Aesthetic result created in four hours
Richard Brown describes how he treated a patient with microdontia and crowding, delivering a minimally invasive outcome within just three appointments.
Direct composite resin restorations provide an expedient treatment for many patients. The technique is quick, cost-effective and requires little natural tooth preparation. The restorations are easy to maintain and may also provide a convenient option for patients preferring to avoid orthodontic alignment.
A lady in her 40s came to see me at Clifton Dental Surgery in Bristol because she wanted to change the appearance of her teeth and the aesthetics of her smile (Figure 1).
Her daughter had previously undergone treatment with me and, having seen the smile transformation, she was also keen to seize the opportunity.
The patient had moderate to severe crowding and microdontia, specifically upper peg laterals and small premolars (Figure 2).
We explored the option of orthodontic treatment with traditional methods or clear aligners, followed by composite edge-bonding to the upper dentition. We also discussed a bonding only treatment plan.
The patient opted for bonding only, preferring a rapid, non-invasive option, which avoided drilling or extensive tooth preparation.
An intraoral scan was taken at the initial consultation to produce a 3D-printed model. The model was used to create an indirect mock-up with the addition of expired composite. A putty matrix was made and trimmed at the gingival margins to aid clean up. This would then be filled with temporary material at the trial smile visit.
Two weeks after the initial consultation, the patient returned to the practice for the smile trial. The mock-up was placed in her mouth and adjustments were discussed and agreed, including reduction of the bulk of the canines (Figures 3 and 4).
The patient was consulted about the desired tooth appearance and finally opted for a squarer shape for the restored dentition.
Photographs were taken and refinements were carried out with a Sof-Lex disc. Additions can also be made with flowable composite at this stage. The mock-up was then trimmed to form the palatal matrix, with which the definitive composite restorations would be created.
My preference would have been for orthodontic treatment followed by composite edge-bonding, but having seen the trial smile, the patient declined orthodontics, being sufficiently satisfied that the aesthetic outcome gained from bonding would meet her goals.
On the day of treatment, the patient was fitted with a latex-free lip and cheek retractor.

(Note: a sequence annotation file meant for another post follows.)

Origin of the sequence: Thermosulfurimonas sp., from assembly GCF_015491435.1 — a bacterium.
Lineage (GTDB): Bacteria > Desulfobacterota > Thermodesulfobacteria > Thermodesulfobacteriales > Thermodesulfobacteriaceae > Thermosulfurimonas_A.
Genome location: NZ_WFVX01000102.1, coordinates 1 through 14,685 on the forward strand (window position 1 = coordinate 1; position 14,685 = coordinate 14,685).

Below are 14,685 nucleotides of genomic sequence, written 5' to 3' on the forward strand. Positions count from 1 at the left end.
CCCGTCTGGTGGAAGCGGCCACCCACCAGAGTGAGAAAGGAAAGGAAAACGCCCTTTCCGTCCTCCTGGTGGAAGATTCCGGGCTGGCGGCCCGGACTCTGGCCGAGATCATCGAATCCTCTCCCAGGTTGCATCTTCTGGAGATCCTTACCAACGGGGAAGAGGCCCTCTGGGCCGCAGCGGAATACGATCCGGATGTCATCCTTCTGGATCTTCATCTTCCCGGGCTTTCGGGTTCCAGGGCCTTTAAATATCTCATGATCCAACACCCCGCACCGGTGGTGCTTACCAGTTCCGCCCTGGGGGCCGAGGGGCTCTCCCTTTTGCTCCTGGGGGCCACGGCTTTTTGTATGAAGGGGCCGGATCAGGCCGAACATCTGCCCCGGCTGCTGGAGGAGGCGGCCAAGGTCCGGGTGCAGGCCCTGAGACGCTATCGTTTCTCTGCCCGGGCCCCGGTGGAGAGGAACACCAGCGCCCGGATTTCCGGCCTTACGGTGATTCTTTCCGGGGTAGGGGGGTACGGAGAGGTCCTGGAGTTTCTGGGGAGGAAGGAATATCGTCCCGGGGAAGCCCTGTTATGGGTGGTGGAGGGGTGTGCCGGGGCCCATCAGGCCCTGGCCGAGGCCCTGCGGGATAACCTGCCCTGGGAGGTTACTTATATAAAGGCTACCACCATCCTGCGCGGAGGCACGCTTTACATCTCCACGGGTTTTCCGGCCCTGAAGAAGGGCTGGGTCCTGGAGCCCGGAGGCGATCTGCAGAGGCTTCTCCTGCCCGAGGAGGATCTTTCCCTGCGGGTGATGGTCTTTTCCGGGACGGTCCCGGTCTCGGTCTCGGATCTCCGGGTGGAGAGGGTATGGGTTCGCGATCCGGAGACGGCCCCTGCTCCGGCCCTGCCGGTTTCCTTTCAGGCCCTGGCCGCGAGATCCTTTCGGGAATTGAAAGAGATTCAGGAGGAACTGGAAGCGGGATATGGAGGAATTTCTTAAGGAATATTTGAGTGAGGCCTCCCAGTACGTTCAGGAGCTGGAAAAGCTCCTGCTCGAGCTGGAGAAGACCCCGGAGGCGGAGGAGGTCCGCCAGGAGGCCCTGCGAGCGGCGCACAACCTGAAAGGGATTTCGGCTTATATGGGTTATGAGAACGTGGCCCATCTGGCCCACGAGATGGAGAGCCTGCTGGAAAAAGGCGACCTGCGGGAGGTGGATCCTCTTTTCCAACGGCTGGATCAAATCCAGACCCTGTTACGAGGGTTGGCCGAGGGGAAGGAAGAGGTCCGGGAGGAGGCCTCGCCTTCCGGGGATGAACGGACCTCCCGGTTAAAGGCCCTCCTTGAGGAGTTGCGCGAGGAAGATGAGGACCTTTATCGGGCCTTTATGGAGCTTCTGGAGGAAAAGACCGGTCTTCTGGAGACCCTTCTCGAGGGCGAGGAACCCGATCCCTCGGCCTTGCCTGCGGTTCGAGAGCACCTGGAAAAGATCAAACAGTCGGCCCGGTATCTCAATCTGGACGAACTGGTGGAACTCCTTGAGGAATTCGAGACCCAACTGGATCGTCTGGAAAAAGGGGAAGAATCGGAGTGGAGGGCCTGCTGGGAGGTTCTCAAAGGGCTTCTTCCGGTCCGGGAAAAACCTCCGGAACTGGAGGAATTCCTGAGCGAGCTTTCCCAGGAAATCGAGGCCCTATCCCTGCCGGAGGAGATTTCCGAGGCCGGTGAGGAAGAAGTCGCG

In accordance with the agreed plan, minor adjustments were carried out. These were all confined to the enamel layer, with reduction of mainly less than 0.3mm. The distal corner of UR1 was shaped, as well as the mesial edge of UL3, which was very rotated. The buccal prominence of UR3 was also reduced (Figure 5). All adjustments were carried out with a red grit tapered diamond bur.
The teeth were etched with 35% phosphoric acid etch gel to roughen the enamel surface and then washed.
A universal bonding agent was applied to each tooth in sequence, and light-cured in accordance with the manufacturer’s instructions.
The non-treated teeth were protected with PTFE tape during etching, and a new piece was applied during bonding (Figure 6).
Chip-resistant, high-lustre composite
Eight teeth were bonded, from the UR4 to UL4 using Kulzer Venus Pearl Opaque Light Chromatic (OLC) and universal A1 shades in a freehand, layered technique.
The palatal shells of the teeth were built up with the matrix acting as a guide (Figure 7), followed by rough build-up and definition of the primary anatomy (Figures 8 and 9).
Venus Pearl comes in a versatile range of opaque chromatic shades, from Light, Medium and Dark to Extra Dark. I find these aid precise creation of the opacity, helping to achieve the desired effect for tooth values. This is particularly important when teeth are misaligned, as I can use the OLC or OMC shades to create the appearance of alignment. The final veneers can then be applied to produce an even shade.
Venus Pearl is also incredibly strong and resistant to chipping and is known for ease of polishing to a remarkably high lustre (Figure 10).
The secondary anatomy was defined with medium long-tapered burs and polishing discs. The finishing and polishing protocol was completed with the Kulzer Venus Supra pre-polishers and high gloss polishers (Figure 11).
The Supra polishing system produces an unbelievable shine. Its extensive range of shapes facilitates access to parts of the tooth that are usually difficult to reach.
Rapid, cost-effective treatment
This was a highly rewarding case, particularly as very little preparation was required on the patient’s teeth (Figure 12). It was especially satisfying as I had been able to make the wax-up.
The treatment was rapid and cost-effective for the patient, having been completed during three visits and within four hours.
Perfecting the teeth alignment and proportions, and masking the different natural tooth values, presented some challenges. However, the patient could not stop smiling when she saw the transformation (Figure 13).
She was delighted with her new teeth and has since referred several friends and family members to me for treatment.
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